“All companies should be adequately capitalised in order to qualify to sell general insurance requiring companies, including smaller payers. To become better capitalised is therefore of critical importance. However, the more important question may be whether companies have the capability to meet the capital adequacy requirements. “If a company does not have, firstly, adequate capitalisation, secondly, the ability to improve capitalisation, or the assets, statutory funds and deposits to back liabilities, continued interventions by the regulators will be inevitable,” Ibrahim said. He said Tatil well capitalised and has stood up under international scrutiny. “Our reinsurance programmes, which protect us in the event of natural disasters, are underwritten by international ‘A’-rated reinsurers and our existing pricing model allows us generate positive underwriting results in all business, and, in particular our motor line. Tatil is also an AM Best A– rated insure,” he said. Baliram Sawh, vice president, Association of T&T Insurance Companies (ATTIC) commenting on Rambarran’s statements said the association supports the work of the Central Bank. “We are supportive of the bank taking action to make the sector strong and robust. This is so because of the key role the insurance plays in the economy.” Rambarran spoke last Thursday at the Chartered Financial Association (CFA) breakfast meeting at the Hyatt Regency Hotel, Port-of-Spain. The Central Bank supervises a number of financial institutions which include 25 banks and non-banks, six life insurance companies, 16 active general insurance companies (including Clico and BAT) and 256 active pension plans. Rambarran added that the Central Bank intends to supervise 100 active credit unions that are currently not under its purview.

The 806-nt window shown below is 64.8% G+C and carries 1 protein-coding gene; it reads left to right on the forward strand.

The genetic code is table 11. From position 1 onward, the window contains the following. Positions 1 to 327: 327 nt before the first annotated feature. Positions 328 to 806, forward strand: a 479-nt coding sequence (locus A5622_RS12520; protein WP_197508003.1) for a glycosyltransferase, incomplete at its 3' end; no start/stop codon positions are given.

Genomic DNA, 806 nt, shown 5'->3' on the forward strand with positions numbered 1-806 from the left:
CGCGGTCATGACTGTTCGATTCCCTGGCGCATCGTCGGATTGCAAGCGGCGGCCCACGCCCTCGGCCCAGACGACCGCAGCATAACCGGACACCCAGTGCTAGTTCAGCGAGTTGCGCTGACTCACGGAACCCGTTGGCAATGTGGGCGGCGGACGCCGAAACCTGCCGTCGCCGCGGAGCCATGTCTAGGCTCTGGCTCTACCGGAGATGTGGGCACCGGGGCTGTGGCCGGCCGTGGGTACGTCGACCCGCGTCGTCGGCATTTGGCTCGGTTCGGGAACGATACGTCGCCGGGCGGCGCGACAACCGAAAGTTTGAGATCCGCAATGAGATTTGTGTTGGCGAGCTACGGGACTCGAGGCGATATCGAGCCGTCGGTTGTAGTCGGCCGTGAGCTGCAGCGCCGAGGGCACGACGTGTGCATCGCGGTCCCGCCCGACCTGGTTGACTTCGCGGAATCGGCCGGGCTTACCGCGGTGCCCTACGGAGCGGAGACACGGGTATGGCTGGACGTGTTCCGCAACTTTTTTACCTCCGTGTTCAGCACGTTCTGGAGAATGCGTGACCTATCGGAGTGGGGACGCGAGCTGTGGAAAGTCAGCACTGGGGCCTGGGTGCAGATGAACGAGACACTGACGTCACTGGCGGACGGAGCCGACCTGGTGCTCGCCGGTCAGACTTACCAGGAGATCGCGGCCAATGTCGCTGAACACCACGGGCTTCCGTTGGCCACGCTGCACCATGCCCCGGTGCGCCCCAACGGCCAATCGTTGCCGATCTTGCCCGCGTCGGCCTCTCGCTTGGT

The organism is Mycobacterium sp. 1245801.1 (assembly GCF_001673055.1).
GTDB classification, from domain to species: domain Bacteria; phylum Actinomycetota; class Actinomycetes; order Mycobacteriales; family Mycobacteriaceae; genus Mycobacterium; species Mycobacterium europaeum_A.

Challenging real estate projects
Richard Young, president, Bankers’ Association of T&T (BATT), told the Business Guardian on Tuesday that during economic downturns, people have problems paying their loans. “There are some real estate projects in the West that were challenges and only now they are getting out of it. An example is the Renaissance project. In today’s environment, where there is a reduction in activity, people are challenged to get income to service loans. If you do not service loans after three months, you have to classify loans as non-performing,” Young said. The Governor had said while the banking sector is strong, it’s not without its share of challenges. “Banks’ non-performing loans rose to almost seven per cent of gross loans, up from around one per cent at the end of 2007, prior to the onset of the global crisis. Some banks have seen their non-performing loan ratio increase above ten per cent, mainly reflecting the sourcing of a few corporate loans in the luxury segment of the real estate mortgage market. Excluding these loans, the system-wide ratio of non-performing loans to total loans was much lower at around five per cent in March 2012,” Rambarran said. Young said the non-performing loans can be categorised at the industry and individual levels.